I really dislike tech for tech’s sake.
For instance, in the UK, we have a company called Sky. You’ve probably heard of them; they’re a monolithic media conglomerate that offers everything from satellite television to home broadband.
They have also made, without doubt, the most irritating piece of hardware ever.
It’s the remote control for their set-top box. You only have to brush past it to inadvertently begin rewinding whatever it is you’re watching. I kid you not: if my phone is next to it and I receive a text message, the program I’m watching pauses.
This is all thanks to some inherently stupid decisions made by Sky’s product development division, and I’m of the mind that the team at Apple often make similar decisions.
They mean well – they really do. They’re also flexing their muscles, and I have no issue with that. They did so with the iPhone 12 Pro’s needless ability to record 10-bit Dolby Vision video; it’s really impressive, but no one will use it.
Again, I’ve got no problem with that.
But I do have an issue with two specific elements of Apple’s product design. And I’d like to get a bit ranty about them today.
Automatic AirPods switching
Last year, Apple introduced the ability for AirPods to switch automatically between Apple devices.
The idea is simple and, on the face of it, pretty convenient. Let’s say you’re listening to music on your iPhone, via your AirPods Pro, and you decide to pick up your iPad and watch a YouTube video. With the feature enabled, your iPad will recognise that you’re using AirPods and automatically switch to their output once you start playing the video.
Then, once you’ve finished watching YouTube on your iPad, you head over to your iMac to join a team meeting on Zoom. Conveniently, the AirPods automatically switch to the iMac as soon as you join the call.
This actually happens. Occasionally. But, more often than not, it doesn’t. And when it doesn’t, it is teeth-itchingly frustrating.
In my experience, the AirPods won’t automatically switch at all, nor will I receive any prompt to manually switch devices. This leaves me fighting with the Bluetooth drop-down box on macOS or frantically tapping the AirPods icon on my iPhone.
Another oddity is that, if my AirPods are connected to my Mac, for instance, and I pick up my iPhone, a little drop-down notification will appear on the phone saying “connected” with a picture of the AirPods, but the playback will continue from the Mac.
Connected to what?
It gets worse. The other day, after numerous device switching issues, I headed out for a dog walk and my AirPods Pro resolutely refused to connect properly to my iPhone. I ended up having to restart both devices to establish a connection.
Is this related to my M1 Mac mini Bluetooth issues? Maybe.
Apple’s intention here really is admirable, but it’s a bit like someone constantly following you around, trying to guess what pair of shoes you should be wearing and forcing them onto your feet randomly. They’ll invariably get it wrong 95% of the time and you’ll just want them to leave the room.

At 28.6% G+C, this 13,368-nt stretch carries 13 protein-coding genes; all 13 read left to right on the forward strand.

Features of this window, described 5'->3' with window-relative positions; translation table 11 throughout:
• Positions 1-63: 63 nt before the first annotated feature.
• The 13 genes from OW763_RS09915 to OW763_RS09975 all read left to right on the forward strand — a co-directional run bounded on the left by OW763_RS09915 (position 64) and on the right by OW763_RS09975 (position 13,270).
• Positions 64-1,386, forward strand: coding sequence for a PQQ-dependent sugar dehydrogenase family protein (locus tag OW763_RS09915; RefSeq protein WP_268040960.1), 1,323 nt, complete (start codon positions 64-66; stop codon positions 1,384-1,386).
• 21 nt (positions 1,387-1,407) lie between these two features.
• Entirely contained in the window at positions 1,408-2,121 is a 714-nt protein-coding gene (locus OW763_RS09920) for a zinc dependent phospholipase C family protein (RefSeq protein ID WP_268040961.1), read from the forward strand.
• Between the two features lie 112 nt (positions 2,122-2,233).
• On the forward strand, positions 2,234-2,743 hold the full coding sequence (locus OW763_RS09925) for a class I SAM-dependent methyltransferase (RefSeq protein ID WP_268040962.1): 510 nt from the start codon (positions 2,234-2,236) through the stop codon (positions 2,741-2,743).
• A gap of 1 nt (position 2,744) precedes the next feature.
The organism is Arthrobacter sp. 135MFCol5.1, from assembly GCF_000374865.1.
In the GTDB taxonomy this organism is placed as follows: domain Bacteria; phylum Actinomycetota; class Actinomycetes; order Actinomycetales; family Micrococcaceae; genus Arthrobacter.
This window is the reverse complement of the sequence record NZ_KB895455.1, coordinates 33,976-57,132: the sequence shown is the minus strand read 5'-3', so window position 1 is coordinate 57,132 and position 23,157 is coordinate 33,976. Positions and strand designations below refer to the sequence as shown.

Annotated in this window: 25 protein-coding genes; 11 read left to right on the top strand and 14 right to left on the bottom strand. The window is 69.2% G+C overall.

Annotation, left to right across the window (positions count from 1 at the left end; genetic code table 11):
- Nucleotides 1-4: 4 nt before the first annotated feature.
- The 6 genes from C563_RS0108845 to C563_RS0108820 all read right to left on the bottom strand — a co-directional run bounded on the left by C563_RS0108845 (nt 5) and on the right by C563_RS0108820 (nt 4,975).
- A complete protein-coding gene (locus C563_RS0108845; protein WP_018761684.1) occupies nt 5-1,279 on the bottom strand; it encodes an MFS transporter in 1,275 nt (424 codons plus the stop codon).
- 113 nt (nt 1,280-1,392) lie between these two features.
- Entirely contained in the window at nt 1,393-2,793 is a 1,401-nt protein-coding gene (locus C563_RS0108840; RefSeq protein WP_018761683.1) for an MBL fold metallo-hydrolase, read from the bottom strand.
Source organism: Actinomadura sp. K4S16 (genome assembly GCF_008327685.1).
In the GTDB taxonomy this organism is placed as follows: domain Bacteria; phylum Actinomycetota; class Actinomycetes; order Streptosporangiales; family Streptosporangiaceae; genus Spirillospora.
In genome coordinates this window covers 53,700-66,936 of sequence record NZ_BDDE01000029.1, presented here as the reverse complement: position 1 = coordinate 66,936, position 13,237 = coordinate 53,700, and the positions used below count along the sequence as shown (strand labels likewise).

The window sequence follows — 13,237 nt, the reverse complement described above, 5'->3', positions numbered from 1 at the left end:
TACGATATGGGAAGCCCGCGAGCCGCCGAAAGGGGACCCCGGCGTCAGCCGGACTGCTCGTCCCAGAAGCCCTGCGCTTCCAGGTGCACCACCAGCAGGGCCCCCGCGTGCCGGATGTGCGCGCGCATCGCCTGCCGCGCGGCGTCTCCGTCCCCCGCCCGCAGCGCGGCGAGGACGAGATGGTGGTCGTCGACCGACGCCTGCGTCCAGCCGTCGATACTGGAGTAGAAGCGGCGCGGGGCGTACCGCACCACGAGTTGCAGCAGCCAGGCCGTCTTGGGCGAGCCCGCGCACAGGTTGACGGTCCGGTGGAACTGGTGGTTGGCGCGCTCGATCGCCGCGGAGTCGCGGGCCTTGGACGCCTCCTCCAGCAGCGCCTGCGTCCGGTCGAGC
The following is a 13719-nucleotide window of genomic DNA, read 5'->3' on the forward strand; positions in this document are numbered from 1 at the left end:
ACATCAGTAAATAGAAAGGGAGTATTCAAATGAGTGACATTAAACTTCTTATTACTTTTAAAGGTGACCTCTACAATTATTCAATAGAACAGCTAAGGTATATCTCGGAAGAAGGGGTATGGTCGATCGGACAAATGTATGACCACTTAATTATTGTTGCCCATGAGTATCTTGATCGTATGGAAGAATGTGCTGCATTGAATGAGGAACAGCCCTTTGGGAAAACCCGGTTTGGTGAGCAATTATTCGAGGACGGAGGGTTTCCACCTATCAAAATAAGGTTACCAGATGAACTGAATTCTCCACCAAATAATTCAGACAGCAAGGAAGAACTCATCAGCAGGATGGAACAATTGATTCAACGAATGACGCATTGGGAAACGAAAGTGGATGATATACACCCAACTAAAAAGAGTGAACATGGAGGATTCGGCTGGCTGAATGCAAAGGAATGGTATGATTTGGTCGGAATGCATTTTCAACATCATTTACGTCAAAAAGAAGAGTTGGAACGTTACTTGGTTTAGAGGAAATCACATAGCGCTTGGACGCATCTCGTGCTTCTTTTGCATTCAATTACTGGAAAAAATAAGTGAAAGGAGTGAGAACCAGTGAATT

All Apple needed to do here was offer a prompt to connect your AirPods when they’re in range of the device you’re using. Ironically, this prompt exists, but it usually plays second fiddle to the infuriating ‘automatic’ switching.
Leave the choice to us, Apple!
Oh my, if there’s one thing that gets me super-hot under the collar, it’s touch-sensitive buttons.
I genuinely don’t know why they exist. If we go back to that super-frustrating Sky remote, that too is plagued by touch-sensitive buttons.
I want tactile feedback. It’s why I love the JBL Go 3 Bluetooth speaker; it has chunky, clicky, satisfyingly mechanical buttons.
The HomePod mini, by comparison, has no buttons. Instead, it opts for a touch-sensitive lid, which you simply tap to operate. That’s great until you pick it up to move it and inadvertently invoke Siri.
I have non-Apple headphones that feature the same kind of controls. They’re hideous to operate because you’re forever accidentally pausing playback, adjusting the volume of even turning the damn things off entirely.
Apple is, mercifully, rather liberal with its use of touch-sensitive technology – at the moment. But that’s what bothers me.
They’ve always been on a fairly relentless quest to reduce the number of buttons on their devices, and my concern is that this will invariably lead to more touch sensitiveness. I’m not sure I can deal with that.
Ironically, Apple has nailed the touch-sensitive button operation on AirPods Pro. The stems need to be squeezed to invoke any kind of operation, and an audible (yet fake) ‘click’ adds to the affordance, big time. More of this, please.
There is no reason touch-sensitive buttons exist. For decades, we’ve been used to buttons that click to confirm the operation. This works; we understand it and it plays to our senses perfectly. Touch-sensitive buttons serve no purpose whatsoever and offer no measurable benefit; all they do is frustrate.
Please don’t take this any further, Apple. Please.
If you’ve woken up in a bad mood like I have and fancy ranting about your least favourite tech design trends – jump in below. Let’s have some fun.